At home, but still sticking out | #3

I have been here for some time now, and I really do enjoy the environment and the people I get to work with. The office is slow going in the summer because they mainly do auto shows and those don’t pick-up until the fall. We’ve mainly been doing a lot of proposals for jobs we might not even get. One of my coworkers says to not dwell on that because it just makes the job depressing – doing all that work for something that doesn’t result in anything. This advice is probably applicable in lots of different situations.  

On a lighter note, I greatly enjoy the people I get to work with. They are often brash, loud, and casual, but also welcoming, encouraging and knowledgeable. Even though I am a soft-spoken person, being around these kind of people makes me feel at home. They’re a lot of jokes and a simple “yo” to answer a phone call, but when it comes down to it, are professionals. Every day in the office, even if it is slow, is a fun day in the office.  

One interesting thing about having worked here for a little over a month now is that I have yet to see everyone in the office at the same time. Someone is always out, be It on a business trip, vacation, or they’re just working from home. Even though I haven’t seen everyone together, I think I have at least met everyone. Of our office, not counting me, there are two women who work here, and one of them is our Office Manager. This industry, working in an aspect of technical theatre is not one full of women.  That is something I expected coming in. Even working in the shop, when we have the local union come in there are very few women.  

While I was aware of this in my periphery the office environment of seeing this everyday does bring it more to light. However, I don’t feel any particular way about it. Being an Asian American woman in this industry, and frankly a lot of industries that I’m interested in pursuing, I have rarely seen people representative of those identities I hold. Perhaps it’s something upsetting, but maybe I’ve just become numb to it. It’s not as though I’m mistreated, or anything, it, at least for me, is about seeing someone like yourself succeed in a setting where you don’t really see that. Like I’ve said, going in I had no idea what PRG was about, and maybe in part that’s because this isn’t a field I’ve seen very many Asian American people pursue.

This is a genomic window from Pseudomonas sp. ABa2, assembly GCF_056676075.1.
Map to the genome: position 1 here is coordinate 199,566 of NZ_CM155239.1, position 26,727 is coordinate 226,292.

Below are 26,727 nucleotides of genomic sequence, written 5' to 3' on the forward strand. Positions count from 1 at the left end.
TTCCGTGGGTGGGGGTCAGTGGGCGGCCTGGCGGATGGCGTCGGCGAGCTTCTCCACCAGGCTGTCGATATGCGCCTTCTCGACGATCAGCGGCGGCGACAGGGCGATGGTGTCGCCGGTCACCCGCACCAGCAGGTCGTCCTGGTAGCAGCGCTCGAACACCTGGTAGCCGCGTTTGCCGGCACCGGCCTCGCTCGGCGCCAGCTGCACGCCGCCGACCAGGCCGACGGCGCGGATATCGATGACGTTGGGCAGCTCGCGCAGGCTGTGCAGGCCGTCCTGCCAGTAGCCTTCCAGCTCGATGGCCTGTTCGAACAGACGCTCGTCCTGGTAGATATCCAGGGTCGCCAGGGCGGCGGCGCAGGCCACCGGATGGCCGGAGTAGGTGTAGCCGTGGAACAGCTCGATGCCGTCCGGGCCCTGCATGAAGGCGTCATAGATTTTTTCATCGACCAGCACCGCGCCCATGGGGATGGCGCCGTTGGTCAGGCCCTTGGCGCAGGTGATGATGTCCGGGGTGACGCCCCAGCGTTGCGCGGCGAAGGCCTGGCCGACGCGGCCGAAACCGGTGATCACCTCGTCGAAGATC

One thought on “At home, but still sticking out | #3

  • July 30, 2018 at 4:29 pm

    Hi, Emily. I’m happy to hear you’re reflecting on what makes you feel “at home”. It’s also important that you’re thinking about challenges you may foresee in this environment (and industry, in general). I’m curious if you’ve considered connecting to women in other organizations that hold your identity.

    At the Opportunity Hub, we’re ramping up our mentorship efforts so students can connect with alumni in their field of interest who may have advice on navigating similar situations. I’d encourage you to reach out to Jamie Monville, Mentorship Manager (

    At this time, I’d also like to introduce you to Uzma Anwar. Uzma will be following your internship until August. Best of luck to you!


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